Ventricular Arrhythmias (VA) may be recorded in Phase 1 clinical trials, and although not common fi ndings, the increase in ECG monitoring time in Healthy Volunteers (HV) may be associated with more frequent reports of asymptomatic VA. In particular, occurrence of Non-Sustained Ventricular Tachycardia (NSVT) can raise Cardiac Safety concerns in a development program. Methods: Th e primary objective of the single centre clinical trial was to assess the safety and tolerability of single (SAD, seven dose levels) and repeated (MAD, fi ve dose levels for seven days) ascending doses of a compound compared to placebo when administered to male HVs. Th e study designs were crossover in SAD part and parallel group in MAD part. In SAD, two out of the ten subjects in each of the two dose cohorts received placebo, in MAD placebo was administered in three out of the twelve subjects. Th e Holter schedule (12-lead digital) was the following: in SAD part, two consecutive Holters, on Days -1 and 1 for each dose and in MAD, fi ve Holters on Days -1, 1, 3, 6 and 7. Th ere were two Holters for each subject in off -drug conditions, one at screening and one at Day -1. VA occurrence time was compared to individual maximum drug concentrations (Cmax). Results: Th e present report only focuses on NSVT runs, defi ned as at least three consecutive beats of ventricular origin, excluding isolated and couplets of VA. A total of 124 volunteers were screened, and NSVT were observed at screening in fi ve Holter recordings out of 124 (four subjects not randomized and one subject randomized). Twenty volunteers were divided into two cohorts and randomized to SAD part and NSVT were observed in two subjects. Fift y-four subjects were randomized to MAD part, divided into three cohorts, and in three subjects NSVTs were recorded. Th e total number of subjects showing at least one NSVT was 10 out of 124 total screened, randomized or non-randomized. In six subjects out of 10, the NSVT were observed in off -drug periods (screening or before dosing). In the other four subjects the arrhythmias were observed far from drug Cmax. Conclusions: Th e occurrence of ventricular runs was low and in line with that reported in the literature (10 out of 124). Ventricular runs in these HVs were consistently short and monomorphic, with a predominant left bundle branch block pattern, with a long coupling interval of the fi rst ventricular beats. Th e use of both systematic screening Holter and additional 24-hour recordings before dosing allows the determination of the “background frequency” of such episodes in off -drug conditions and so permits a more robust evaluation of drug eff ects.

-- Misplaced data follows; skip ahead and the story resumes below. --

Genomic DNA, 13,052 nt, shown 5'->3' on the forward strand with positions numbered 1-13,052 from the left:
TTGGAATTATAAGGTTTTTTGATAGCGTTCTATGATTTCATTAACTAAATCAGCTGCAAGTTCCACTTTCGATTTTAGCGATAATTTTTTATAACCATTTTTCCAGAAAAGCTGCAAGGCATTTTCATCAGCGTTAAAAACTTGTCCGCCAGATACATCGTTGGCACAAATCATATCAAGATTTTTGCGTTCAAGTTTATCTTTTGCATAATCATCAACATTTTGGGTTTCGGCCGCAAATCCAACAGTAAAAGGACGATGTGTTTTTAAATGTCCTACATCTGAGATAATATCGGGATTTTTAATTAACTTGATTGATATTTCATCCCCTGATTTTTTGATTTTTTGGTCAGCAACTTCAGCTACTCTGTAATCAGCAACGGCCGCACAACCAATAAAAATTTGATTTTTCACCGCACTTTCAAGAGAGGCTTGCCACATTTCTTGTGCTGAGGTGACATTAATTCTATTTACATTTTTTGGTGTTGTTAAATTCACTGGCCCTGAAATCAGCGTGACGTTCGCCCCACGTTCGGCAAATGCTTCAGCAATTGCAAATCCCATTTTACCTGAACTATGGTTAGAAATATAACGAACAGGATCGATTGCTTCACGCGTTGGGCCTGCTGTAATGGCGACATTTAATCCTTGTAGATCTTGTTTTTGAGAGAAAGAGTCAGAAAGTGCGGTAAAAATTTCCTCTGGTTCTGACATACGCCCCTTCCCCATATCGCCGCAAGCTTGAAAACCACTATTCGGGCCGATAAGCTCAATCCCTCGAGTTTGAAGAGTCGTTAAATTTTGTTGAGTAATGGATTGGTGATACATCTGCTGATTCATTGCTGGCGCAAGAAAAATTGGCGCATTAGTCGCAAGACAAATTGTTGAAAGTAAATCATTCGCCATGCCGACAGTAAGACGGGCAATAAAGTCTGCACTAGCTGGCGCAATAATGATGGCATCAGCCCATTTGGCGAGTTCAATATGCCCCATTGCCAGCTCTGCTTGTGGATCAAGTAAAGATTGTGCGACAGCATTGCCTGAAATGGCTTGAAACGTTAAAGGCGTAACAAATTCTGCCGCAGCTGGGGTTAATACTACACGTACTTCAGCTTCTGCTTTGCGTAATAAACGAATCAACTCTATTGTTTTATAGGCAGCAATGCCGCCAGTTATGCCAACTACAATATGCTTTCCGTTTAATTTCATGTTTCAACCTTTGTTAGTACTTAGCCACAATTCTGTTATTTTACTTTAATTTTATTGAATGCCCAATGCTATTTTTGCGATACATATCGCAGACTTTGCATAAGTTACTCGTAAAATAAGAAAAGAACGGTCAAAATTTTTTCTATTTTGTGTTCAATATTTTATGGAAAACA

Speaker